3d. Consider that our Lord appeared to the apostles with His sacred wounds for their consolation and peace of mind. For if He sent them forth, as He Himself declared, “as sheep in the midst of wolves,” if He Himself predicted and warned them that men would persecute them and hate them, that they would be driven out of the synagogues, nay that whosoever killed them would think he did God service, what a relief and comfort it must have been to the poor, hunted, harried apostles to have one safe spot where they could escape from their enemies, one sure hiding-place whither their persecutors could not follow them, the wounds of Jesus Christ ever open to receive and shelter them. Mark this, and lay to heart these words of valuable instruction: “If we desire to possess a powerful weapon wherewith to resist the temptations that assail us—and these temptations are our persecutors—only let us hide ourselves in our Lord’s sacred wounds;” for St. Augustine gives it as his experience that in all things whatsoever that befel him, he found no more efficacious remedy than to have recourse to the wounds of Christ our Lord. When we speak of hiding within the sacred wounds of the Redeemer we mean immersing ourselves in the ocean of His Passion in prayer and pious meditation; and this we should do not only during Lent, when we behold the precious blood dropping from those open wounds, but also in Paschal-time, when we see them gleaming brightly on the person of the risen and glorified Saviour.


My God, I give Thee heartfelt thanks for all the graces and all the light Thou hast conferred on me during this meditation. Pardon me all the negligence and the distractions of which I have been guilty, and give me strength to carry out the resolutions that I have made. Fortify me, that from henceforth I may diligently practise this virtue . . . avoid this fault . . . perform this action . . . to Thy honor. Help me to do this, sweet Virgin Mary; and if I ever forget my good resolutions, I entreat my Angel Guardian to recall them to my memory. Amen.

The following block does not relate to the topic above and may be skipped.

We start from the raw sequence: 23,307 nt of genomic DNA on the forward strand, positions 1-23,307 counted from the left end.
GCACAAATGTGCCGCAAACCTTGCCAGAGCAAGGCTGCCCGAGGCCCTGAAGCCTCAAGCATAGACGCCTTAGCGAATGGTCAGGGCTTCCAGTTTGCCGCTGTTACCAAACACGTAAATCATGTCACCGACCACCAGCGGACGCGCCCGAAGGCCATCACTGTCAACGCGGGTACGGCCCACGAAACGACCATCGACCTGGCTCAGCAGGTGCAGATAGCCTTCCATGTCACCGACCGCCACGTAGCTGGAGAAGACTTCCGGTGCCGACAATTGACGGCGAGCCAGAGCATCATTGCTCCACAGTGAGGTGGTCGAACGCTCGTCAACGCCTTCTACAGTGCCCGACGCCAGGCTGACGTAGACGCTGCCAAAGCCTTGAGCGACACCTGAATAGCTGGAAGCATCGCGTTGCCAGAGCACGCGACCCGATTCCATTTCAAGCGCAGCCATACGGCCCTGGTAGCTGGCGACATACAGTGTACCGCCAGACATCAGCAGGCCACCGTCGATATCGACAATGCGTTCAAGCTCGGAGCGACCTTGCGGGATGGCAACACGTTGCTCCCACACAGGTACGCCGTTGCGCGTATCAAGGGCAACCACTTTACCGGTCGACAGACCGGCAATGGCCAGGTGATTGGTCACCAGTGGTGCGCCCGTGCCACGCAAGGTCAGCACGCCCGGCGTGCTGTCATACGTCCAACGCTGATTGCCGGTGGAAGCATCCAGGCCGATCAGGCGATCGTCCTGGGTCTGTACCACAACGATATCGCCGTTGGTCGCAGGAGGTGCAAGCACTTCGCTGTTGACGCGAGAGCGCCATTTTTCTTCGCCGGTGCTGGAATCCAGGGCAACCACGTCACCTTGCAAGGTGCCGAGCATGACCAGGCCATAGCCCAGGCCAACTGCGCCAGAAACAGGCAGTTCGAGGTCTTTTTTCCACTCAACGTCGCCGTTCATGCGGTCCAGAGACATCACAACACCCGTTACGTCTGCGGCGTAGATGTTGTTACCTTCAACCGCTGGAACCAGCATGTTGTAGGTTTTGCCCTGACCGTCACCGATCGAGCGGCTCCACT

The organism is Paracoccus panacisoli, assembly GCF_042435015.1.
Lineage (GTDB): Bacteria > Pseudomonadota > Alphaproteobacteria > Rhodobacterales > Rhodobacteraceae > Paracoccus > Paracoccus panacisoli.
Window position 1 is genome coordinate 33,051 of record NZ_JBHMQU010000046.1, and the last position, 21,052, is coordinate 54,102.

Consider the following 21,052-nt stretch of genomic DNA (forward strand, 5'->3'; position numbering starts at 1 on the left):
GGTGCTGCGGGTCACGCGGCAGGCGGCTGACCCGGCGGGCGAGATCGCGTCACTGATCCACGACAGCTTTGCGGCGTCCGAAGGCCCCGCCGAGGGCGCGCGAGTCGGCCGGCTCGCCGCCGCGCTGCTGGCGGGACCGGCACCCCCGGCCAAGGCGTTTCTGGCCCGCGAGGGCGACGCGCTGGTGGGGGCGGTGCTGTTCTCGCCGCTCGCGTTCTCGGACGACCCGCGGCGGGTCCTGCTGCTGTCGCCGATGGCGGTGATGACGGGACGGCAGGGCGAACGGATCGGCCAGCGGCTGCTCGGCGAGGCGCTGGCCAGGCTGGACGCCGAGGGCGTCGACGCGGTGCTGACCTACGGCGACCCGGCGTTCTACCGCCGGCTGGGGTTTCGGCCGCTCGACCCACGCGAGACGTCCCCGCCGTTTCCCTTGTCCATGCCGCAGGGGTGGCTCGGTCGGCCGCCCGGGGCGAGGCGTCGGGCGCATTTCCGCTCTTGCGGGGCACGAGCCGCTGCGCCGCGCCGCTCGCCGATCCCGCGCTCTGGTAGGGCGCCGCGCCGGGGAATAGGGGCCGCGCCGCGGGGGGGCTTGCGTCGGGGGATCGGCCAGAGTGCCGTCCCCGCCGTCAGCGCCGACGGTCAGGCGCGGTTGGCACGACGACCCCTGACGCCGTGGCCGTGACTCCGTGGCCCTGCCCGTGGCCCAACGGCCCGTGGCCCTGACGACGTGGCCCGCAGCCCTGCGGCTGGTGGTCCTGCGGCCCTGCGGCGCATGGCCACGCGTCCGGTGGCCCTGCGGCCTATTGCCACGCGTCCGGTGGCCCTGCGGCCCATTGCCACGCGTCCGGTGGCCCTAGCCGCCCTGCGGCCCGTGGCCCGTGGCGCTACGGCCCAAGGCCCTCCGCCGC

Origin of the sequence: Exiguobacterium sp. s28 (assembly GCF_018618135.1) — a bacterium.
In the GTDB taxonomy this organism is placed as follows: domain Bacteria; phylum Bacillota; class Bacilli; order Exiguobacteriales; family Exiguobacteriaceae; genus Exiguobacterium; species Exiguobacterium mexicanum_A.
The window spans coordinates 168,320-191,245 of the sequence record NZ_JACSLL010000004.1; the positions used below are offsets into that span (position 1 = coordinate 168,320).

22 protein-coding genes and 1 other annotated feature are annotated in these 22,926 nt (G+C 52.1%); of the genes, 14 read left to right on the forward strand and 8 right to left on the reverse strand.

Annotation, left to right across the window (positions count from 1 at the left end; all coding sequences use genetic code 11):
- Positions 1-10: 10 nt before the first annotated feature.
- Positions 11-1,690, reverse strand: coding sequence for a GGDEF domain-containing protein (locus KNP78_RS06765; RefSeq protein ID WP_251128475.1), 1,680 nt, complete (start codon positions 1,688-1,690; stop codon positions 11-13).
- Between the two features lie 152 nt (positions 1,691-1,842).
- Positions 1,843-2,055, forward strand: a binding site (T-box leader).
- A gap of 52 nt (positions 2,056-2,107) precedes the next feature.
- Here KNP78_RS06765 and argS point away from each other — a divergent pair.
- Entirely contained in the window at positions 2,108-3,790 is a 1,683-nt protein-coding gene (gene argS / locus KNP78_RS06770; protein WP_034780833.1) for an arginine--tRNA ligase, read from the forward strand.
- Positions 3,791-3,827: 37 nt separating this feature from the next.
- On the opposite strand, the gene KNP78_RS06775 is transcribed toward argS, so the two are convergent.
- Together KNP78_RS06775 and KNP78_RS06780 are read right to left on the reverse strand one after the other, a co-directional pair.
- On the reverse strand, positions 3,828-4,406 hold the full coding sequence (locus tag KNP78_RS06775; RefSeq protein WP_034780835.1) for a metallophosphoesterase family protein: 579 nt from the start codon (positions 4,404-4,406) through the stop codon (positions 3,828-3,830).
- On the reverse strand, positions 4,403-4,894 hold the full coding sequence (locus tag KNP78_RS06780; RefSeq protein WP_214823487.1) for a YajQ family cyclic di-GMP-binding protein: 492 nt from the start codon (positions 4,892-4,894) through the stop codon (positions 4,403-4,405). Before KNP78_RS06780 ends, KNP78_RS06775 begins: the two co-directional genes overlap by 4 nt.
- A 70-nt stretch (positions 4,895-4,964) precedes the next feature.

April Devotion: The Holy Ghost

Virtue to practice: Patience

Vexilla Regis prodeunt

The royal banners forward go;
The Cross shines forth in mystic glow,
Where Life for sinners death endured,
And life by death for man procured.

Where deep for us the spear was dyed,
Life’s torrent rushing from His side,
To wash us in that precious flood
Where mingled, Water flowed, and Blood.

Fulfilled is all that David told
In true prophetic song of old;
‘Amidst the nations, God,’ saith he,
‘Hath reigned and triumphed from the Tree.’

O Tree of beauty! Tree of light!
O Tree with royal purple dight!
Elect on whose triumphal breast
Those holy Limbs should find their rest.

On whose dear arms, so widely flung,
The weight of this world’s ransom hung:
The price of humankind to pay
And spoil the spoiler of his prey.

O Cross, our one reliance, hail,
Thou glory of the saved, avail*
To give fresh merit to the Saint,
And pardon to the penitent.

*Instead of: ‘Thou Glory of the saved,’ during Passiontide, say: ‘This Holy Passiontide’, during the Paschal Season: ‘Thou joy of Eastertide’, on the Feast of the Exaltation of the Holy Cross: ‘On this triumphant day.

To Thee, Eternal Three in One,
Let homage meet by all be done;
Whom by the Cross Thou dost restore,
Preserve and govern evermore. Amen.

Vexilla Regis pródeunt,
Fulget Crucis mystérium,
Qua vita mortem pértulit,
Et morte vitam prótulit.

Quæ vulneráta lánceæ
Mucróne diro, críminum
Ut nos laváret sórdibus,
Manávit unda et sánguine.

Impléta sunt quæ cóncinit
David fidéli cármine,
Dicéndo natiónibus:
Regnávit a ligno Deus.

Arbor decóra et fúlgida,
Ornáta regis púrpura,
Elécta digno stípite
Tam sancta membra tángere.

Beáta, cuius bráchiis
Prétium pepéndit sæculi,
Statéra facta córporis,
Tulítque prædam tártari.

O Crux, ave, spes única,
Gentis redémptæ glória!*
Piis adáuge grátiam,
Reísque dele crímina.

Te, fons salútis, Trínitas,
Colláudet omnis spíritus:
Quibus Cricis victóriam
Largíris, adde præmium. Amen.

(ex. Breviario Romano)

An indulgence of 5 years.

A plenary indulgence on the usual conditions for the daily recitation of this hymn throughout an entire month (S.C. Ind., Jan. 16, 1886; S.P.Ap., April 29, 1934).


Prayers in Time of Calamity